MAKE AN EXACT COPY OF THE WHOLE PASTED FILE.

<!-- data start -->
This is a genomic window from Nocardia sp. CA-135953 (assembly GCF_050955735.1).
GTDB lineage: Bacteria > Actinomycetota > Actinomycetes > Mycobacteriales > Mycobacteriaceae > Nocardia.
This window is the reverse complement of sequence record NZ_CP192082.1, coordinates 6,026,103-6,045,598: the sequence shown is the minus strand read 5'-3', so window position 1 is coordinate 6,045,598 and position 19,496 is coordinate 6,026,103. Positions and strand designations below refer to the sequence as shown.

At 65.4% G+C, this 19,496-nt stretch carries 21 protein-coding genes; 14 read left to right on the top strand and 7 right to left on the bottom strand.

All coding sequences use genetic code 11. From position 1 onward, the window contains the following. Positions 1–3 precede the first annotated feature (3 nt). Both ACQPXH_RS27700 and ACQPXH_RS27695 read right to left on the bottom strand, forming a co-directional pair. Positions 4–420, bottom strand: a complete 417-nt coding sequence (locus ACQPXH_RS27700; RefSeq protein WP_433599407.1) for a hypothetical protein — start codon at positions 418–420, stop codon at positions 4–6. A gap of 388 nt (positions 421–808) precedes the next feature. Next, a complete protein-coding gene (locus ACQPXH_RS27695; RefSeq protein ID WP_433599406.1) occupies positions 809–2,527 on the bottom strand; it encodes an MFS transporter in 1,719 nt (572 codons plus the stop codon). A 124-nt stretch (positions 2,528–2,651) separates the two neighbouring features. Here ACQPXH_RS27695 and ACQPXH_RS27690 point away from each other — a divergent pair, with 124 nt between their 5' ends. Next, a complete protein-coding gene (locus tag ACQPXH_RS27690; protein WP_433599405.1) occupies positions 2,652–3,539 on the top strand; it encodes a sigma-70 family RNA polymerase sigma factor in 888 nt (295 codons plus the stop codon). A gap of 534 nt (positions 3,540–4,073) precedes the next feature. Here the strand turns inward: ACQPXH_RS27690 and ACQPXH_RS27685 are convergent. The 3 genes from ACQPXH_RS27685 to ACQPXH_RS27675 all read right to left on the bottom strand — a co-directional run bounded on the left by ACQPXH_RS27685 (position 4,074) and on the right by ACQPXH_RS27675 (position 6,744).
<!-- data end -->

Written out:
This is a genomic window from Nocardia sp. CA-135953 (assembly GCF_050955735.1).
GTDB lineage: Bacteria > Actinomycetota > Actinomycetes > Mycobacteriales > Mycobacteriaceae > Nocardia.
This window is the reverse complement of sequence record NZ_CP192082.1, coordinates 6,026,103-6,045,598: the sequence shown is the minus strand read 5'-3', so window position 1 is coordinate 6,045,598 and position 19,496 is coordinate 6,026,103. Positions and strand designations below refer to the sequence as shown.

At 65.4% G+C, this 19,496-nt stretch carries 21 protein-coding genes; 14 read left to right on the top strand and 7 right to left on the bottom strand.

All coding sequences use genetic code 11. From position 1 onward, the window contains the following. Positions 1–3 precede the first annotated feature (3 nt). Both ACQPXH_RS27700 and ACQPXH_RS27695 read right to left on the bottom strand, forming a co-directional pair. Positions 4–420, bottom strand: a complete 417-nt coding sequence (locus ACQPXH_RS27700; RefSeq protein WP_433599407.1) for a hypothetical protein — start codon at positions 418–420, stop codon at positions 4–6. A gap of 388 nt (positions 421–808) precedes the next feature. Next, a complete protein-coding gene (locus ACQPXH_RS27695; RefSeq protein ID WP_433599406.1) occupies positions 809–2,527 on the bottom strand; it encodes an MFS transporter in 1,719 nt (572 codons plus the stop codon). A 124-nt stretch (positions 2,528–2,651) separates the two neighbouring features. Here ACQPXH_RS27695 and ACQPXH_RS27690 point away from each other — a divergent pair, with 124 nt between their 5' ends. Next, a complete protein-coding gene (locus tag ACQPXH_RS27690; protein WP_433599405.1) occupies positions 2,652–3,539 on the top strand; it encodes a sigma-70 family RNA polymerase sigma factor in 888 nt (295 codons plus the stop codon). A gap of 534 nt (positions 3,540–4,073) precedes the next feature. Here the strand turns inward: ACQPXH_RS27690 and ACQPXH_RS27685 are convergent. The 3 genes from ACQPXH_RS27685 to ACQPXH_RS27675 all read right to left on the bottom strand — a co-directional run bounded on the left by ACQPXH_RS27685 (position 4,074) and on the right by ACQPXH_RS27675 (position 6,744).